5 More Things To Do At Home With Your Young Children

Having a wet weather day at home? Kids bored and restless?

If you enjoyed the last post, here are 5 more toddler activity ideas to try.

They’re free, easy and loads of fun.


I don’t know about you but I have one cupboard in my kitchen solely dedicated to non-breakables (mostly Tupperware). It is the one cupboard that I do not have a child safety lock on, so my kids like to get in there one in a while and wreak havoc. If you don’t mind the clean-up afterwards, some tremendous fun and learning can be had by playing with containers and lids.

Think about all that sorting, comparing, matching and predicting going on. Will this lid fit this container? Is it too big or too small? Which containers will stack well? How many objects can I fit inside this large container? The possibilities are endless.


Find a bucket or similar large receptacle that will hold enough (uncooked) rice, spaghetti or other variety of pasta for your toddler to play in. Bear in mind, you will not be wanting this back, so if you were planning to use this for your dinner it might be better to put off this activity until you can buy some more.

After your child has had plenty of time to enjoy the sensation of immersing their hands in the rice or pasta and allowing it to run between their fingers, it might be time to add a few toys or kitchen utensils to extend their fun. Did you know that a tub of pasta can make a great toy dinosaur playground or a racing track for tiny cars?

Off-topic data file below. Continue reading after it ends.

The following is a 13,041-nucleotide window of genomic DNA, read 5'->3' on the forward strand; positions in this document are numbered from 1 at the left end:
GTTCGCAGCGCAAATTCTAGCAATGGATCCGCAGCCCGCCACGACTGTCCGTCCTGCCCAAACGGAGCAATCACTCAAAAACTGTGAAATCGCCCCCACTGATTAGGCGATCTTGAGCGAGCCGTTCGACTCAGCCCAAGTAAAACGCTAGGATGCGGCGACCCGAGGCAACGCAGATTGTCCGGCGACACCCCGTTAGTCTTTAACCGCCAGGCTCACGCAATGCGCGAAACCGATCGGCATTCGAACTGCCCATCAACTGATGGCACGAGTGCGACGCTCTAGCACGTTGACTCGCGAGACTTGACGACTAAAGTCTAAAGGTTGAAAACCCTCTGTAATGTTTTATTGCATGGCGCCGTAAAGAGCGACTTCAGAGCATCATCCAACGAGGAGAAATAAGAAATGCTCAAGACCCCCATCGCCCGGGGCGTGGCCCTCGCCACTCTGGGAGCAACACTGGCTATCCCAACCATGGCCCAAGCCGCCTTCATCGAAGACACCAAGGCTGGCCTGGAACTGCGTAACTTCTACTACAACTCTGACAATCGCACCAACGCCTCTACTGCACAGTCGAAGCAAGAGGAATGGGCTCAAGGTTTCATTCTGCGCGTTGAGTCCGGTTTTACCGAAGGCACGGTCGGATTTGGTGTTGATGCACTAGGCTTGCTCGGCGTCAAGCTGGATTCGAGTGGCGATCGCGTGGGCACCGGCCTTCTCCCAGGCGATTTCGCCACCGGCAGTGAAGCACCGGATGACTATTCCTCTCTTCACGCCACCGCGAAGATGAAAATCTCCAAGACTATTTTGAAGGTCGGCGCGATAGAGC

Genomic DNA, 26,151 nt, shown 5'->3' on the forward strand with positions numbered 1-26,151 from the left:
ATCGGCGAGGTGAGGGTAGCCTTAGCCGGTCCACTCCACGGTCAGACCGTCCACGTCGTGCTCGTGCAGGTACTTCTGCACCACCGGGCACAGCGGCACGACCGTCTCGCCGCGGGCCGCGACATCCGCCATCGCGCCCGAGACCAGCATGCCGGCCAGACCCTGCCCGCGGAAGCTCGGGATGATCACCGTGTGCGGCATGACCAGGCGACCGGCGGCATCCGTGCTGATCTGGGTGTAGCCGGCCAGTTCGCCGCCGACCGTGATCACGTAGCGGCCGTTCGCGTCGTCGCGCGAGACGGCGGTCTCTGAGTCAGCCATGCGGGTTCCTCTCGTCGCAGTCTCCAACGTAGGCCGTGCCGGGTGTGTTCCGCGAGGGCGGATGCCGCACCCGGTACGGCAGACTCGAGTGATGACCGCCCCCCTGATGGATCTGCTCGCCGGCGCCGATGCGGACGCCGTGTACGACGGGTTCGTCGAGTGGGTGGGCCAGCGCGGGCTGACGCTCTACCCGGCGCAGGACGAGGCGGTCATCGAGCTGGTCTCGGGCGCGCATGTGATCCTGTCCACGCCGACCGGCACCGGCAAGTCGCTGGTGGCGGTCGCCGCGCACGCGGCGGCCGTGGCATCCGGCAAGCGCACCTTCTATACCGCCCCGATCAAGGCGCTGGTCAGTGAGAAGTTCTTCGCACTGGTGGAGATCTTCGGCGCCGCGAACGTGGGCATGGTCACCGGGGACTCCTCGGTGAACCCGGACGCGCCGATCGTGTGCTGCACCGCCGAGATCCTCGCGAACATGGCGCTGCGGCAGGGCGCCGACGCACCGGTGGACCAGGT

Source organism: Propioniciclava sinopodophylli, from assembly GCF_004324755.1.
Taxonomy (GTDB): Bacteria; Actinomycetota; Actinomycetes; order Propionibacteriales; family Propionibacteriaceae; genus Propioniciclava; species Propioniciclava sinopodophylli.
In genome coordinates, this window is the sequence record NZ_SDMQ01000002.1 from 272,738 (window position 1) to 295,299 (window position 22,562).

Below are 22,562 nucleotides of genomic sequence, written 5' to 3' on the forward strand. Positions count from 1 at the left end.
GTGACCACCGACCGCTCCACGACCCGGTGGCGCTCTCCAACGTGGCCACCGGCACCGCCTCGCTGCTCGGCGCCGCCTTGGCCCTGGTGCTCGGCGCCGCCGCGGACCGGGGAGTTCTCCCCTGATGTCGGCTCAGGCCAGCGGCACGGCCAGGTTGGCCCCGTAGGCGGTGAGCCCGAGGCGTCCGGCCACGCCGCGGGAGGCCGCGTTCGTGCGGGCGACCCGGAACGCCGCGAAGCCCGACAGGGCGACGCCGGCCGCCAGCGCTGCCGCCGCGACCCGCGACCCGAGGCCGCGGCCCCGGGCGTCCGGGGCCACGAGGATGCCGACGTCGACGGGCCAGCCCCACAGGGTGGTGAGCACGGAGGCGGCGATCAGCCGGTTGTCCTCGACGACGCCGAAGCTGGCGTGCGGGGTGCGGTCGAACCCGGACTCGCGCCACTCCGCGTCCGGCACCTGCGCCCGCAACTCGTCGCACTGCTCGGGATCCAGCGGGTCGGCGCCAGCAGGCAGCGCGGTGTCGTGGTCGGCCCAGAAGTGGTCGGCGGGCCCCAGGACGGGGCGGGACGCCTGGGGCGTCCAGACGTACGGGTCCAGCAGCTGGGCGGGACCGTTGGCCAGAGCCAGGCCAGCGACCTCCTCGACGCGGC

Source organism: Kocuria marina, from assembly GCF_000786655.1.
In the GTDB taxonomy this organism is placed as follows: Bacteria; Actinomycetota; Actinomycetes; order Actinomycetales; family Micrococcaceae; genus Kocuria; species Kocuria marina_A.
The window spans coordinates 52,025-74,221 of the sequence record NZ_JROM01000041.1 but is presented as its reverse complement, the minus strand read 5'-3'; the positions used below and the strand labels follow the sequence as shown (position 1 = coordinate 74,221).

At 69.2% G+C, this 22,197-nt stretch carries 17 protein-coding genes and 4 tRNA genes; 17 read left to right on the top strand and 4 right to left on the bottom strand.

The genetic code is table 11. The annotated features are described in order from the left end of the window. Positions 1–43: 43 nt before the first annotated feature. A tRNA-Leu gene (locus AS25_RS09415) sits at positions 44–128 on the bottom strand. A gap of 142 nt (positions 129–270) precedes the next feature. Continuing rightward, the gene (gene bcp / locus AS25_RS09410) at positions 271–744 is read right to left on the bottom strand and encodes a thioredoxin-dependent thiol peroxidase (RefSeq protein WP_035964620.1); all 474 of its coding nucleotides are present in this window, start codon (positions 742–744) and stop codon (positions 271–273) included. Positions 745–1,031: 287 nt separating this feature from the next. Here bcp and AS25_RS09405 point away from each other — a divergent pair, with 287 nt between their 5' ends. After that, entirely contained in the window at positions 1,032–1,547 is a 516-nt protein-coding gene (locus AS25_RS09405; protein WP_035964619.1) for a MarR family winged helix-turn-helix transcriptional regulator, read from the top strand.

Now, some people might take issue with using food for play. I personally don’t have a huge problem with it. If anything, I think it can help familiarize children with new food types making dinner time far less daunting but the choice is yours.


OK, when I say borrow, I do use this term loosely as you won’t be getting this back either. If you prefer, you might want to buy a cheap, generic band of shaving cream for this activity.

All you need to do for this activity is spray onto a table a play. I guarantee you will want to join in too because it feels absolutely glorious.

Ask your child how it feels? Try to come up with some interesting words to describe it. Draw and “write” using your fingers. These things will all help form the foundations of your child’s early literacy skills.

NB: Just be careful that your child does not rub their eyes while doing this, as soap in the eyes is never good :/ 


Begin by flipping through the pages of a used newspaper or magazine. Pause when your child finds a picture or photo that interests them.

Talk about what they see. Read out parts of the text that accompany that image (you may need to adapt it a little).

Point to and run your finger along the text as you do this so your child understands that the print in front of them relates to the words you are speaking.

When you are finished, try making some paper art. Fold, rip and scrunch ….feel  the stress slip away. If doing this with babies, keep a close watch as little pieces of paper can very quickly end up in their mouth!


Who can recall the simple joy of draping sheets over chairs, boxes, pillows or whatever you could find to create a secret hideaway?

All children, at some point, need peace, quiet and a sense of personal space and after a busy day trying out all of these activities, who wouldn’t?

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